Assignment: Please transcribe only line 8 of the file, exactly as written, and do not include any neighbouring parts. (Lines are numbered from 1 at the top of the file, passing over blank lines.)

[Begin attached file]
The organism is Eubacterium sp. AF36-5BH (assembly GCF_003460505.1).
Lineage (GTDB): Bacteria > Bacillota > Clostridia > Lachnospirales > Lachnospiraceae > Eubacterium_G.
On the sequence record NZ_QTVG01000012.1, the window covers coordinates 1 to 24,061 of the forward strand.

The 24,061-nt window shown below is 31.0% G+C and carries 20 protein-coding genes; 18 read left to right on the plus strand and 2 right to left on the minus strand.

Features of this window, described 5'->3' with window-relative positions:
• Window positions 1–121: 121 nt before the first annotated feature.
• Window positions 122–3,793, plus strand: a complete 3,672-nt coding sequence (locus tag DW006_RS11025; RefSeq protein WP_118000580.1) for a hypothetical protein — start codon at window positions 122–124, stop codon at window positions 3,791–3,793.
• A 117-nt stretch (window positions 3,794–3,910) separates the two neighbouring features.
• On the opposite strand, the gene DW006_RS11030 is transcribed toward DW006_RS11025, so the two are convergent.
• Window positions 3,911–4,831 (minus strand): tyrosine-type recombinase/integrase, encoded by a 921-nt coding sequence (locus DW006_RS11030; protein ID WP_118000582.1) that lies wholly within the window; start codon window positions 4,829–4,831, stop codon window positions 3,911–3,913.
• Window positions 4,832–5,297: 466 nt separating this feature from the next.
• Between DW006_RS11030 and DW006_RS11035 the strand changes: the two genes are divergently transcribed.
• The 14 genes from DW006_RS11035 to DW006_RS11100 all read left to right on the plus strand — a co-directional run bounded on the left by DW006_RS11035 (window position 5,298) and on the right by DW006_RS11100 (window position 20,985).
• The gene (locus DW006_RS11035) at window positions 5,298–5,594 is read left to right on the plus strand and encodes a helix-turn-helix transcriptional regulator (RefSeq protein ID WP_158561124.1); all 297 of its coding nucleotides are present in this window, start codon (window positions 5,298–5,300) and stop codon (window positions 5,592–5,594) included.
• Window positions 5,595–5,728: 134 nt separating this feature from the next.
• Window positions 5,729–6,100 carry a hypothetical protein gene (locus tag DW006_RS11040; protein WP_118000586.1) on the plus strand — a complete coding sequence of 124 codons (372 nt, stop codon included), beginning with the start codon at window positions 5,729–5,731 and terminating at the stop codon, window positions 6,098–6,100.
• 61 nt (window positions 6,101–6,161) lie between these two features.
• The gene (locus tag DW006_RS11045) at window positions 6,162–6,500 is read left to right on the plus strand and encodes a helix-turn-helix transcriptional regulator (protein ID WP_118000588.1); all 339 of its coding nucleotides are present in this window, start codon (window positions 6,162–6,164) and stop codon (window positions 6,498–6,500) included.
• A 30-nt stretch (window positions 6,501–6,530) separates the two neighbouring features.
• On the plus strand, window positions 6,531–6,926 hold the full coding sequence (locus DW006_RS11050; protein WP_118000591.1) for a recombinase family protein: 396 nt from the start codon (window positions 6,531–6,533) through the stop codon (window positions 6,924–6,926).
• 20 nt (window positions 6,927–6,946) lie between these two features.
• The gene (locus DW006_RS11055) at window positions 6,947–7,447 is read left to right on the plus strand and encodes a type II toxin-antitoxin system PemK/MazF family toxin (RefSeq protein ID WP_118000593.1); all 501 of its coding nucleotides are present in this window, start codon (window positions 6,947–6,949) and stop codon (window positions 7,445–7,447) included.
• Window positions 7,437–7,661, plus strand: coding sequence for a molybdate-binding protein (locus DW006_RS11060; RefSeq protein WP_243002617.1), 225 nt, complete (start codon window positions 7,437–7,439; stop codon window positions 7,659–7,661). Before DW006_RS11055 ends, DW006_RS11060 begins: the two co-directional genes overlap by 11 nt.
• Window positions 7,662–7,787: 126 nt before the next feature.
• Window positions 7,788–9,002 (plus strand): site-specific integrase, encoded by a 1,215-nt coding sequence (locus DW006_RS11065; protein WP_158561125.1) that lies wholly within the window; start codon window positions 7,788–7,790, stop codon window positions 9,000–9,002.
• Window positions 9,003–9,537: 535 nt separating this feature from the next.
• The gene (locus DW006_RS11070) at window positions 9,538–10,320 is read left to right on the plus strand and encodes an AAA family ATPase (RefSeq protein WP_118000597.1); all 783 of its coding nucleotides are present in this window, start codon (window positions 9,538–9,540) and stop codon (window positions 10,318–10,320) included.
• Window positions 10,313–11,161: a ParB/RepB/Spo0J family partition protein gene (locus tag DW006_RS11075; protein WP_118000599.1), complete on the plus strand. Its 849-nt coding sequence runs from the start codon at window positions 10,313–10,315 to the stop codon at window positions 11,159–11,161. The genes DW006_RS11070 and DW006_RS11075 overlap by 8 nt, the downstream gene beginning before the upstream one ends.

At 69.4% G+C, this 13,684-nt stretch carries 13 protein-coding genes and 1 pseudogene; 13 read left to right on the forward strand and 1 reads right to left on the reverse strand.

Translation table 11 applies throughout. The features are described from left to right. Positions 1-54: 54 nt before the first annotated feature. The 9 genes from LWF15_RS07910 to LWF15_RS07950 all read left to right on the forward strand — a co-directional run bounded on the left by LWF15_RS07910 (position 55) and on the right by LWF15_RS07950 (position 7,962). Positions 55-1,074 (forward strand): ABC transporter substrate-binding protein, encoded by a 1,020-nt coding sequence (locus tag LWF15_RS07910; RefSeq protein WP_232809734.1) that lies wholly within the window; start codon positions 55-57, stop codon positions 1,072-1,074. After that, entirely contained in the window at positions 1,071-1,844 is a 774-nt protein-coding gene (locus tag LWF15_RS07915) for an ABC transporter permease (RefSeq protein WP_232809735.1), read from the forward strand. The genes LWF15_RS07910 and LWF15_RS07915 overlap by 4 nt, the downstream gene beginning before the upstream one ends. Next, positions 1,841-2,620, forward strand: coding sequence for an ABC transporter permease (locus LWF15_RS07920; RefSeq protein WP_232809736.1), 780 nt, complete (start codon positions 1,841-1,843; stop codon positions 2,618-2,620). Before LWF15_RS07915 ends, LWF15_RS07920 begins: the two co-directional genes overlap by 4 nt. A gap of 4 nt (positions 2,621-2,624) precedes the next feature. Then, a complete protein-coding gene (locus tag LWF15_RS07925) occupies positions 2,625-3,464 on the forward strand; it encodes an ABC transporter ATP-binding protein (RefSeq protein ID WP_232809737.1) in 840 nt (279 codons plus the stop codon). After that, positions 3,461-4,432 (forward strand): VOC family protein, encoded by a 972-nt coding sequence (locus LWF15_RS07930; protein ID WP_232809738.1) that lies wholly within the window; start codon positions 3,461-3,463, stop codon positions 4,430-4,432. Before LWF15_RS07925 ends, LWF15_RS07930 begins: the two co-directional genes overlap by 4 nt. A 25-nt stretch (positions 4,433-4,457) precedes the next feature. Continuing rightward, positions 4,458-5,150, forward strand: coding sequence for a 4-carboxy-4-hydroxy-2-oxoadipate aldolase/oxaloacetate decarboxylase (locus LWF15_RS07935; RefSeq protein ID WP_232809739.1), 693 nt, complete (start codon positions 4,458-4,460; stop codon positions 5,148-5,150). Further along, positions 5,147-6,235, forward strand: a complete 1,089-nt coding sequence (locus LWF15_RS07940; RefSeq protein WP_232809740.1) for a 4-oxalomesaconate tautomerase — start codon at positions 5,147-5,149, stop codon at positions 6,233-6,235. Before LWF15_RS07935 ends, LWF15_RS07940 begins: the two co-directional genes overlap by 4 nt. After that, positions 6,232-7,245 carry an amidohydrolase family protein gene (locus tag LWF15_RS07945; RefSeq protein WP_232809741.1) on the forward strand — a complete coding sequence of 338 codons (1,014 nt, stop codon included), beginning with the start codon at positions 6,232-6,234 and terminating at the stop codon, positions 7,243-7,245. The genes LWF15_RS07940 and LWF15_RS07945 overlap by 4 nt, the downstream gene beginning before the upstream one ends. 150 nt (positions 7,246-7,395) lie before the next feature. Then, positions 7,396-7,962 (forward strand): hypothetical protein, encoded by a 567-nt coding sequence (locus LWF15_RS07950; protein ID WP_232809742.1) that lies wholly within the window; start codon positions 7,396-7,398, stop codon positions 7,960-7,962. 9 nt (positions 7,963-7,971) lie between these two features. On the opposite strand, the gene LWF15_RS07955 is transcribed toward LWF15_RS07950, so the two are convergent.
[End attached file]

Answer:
• A 117-nt stretch (window positions 3,794–3,910) separates the two neighbouring features.